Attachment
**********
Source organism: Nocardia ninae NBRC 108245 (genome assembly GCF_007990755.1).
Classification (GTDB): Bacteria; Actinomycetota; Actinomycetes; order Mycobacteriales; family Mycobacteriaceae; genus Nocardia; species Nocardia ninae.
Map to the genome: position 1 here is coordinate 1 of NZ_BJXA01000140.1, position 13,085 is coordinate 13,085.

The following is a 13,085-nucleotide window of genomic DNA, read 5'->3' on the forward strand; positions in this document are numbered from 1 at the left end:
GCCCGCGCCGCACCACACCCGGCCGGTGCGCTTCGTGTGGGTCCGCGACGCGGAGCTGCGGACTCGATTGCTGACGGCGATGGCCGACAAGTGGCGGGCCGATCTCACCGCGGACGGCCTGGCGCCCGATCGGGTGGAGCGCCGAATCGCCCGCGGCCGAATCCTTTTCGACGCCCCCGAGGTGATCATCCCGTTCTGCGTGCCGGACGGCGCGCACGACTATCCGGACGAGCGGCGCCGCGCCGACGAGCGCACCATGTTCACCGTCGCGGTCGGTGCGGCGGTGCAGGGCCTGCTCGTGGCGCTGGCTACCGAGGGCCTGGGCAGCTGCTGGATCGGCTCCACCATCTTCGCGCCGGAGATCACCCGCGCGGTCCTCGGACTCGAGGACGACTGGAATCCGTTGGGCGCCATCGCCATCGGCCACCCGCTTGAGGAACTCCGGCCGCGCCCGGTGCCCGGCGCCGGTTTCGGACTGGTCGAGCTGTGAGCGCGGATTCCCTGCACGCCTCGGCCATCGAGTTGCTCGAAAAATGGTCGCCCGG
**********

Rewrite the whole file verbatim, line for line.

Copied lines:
Source organism: Nocardia ninae NBRC 108245 (genome assembly GCF_007990755.1).
Classification (GTDB): Bacteria; Actinomycetota; Actinomycetes; order Mycobacteriales; family Mycobacteriaceae; genus Nocardia; species Nocardia ninae.
Map to the genome: position 1 here is coordinate 1 of NZ_BJXA01000140.1, position 13,085 is coordinate 13,085.

The following is a 13,085-nucleotide window of genomic DNA, read 5'->3' on the forward strand; positions in this document are numbered from 1 at the left end:
GCCCGCGCCGCACCACACCCGGCCGGTGCGCTTCGTGTGGGTCCGCGACGCGGAGCTGCGGACTCGATTGCTGACGGCGATGGCCGACAAGTGGCGGGCCGATCTCACCGCGGACGGCCTGGCGCCCGATCGGGTGGAGCGCCGAATCGCCCGCGGCCGAATCCTTTTCGACGCCCCCGAGGTGATCATCCCGTTCTGCGTGCCGGACGGCGCGCACGACTATCCGGACGAGCGGCGCCGCGCCGACGAGCGCACCATGTTCACCGTCGCGGTCGGTGCGGCGGTGCAGGGCCTGCTCGTGGCGCTGGCTACCGAGGGCCTGGGCAGCTGCTGGATCGGCTCCACCATCTTCGCGCCGGAGATCACCCGCGCGGTCCTCGGACTCGAGGACGACTGGAATCCGTTGGGCGCCATCGCCATCGGCCACCCGCTTGAGGAACTCCGGCCGCGCCCGGTGCCCGGCGCCGGTTTCGGACTGGTCGAGCTGTGAGCGCGGATTCCCTGCACGCCTCGGCCATCGAGTTGCTCGAAAAATGGTCGCCCGG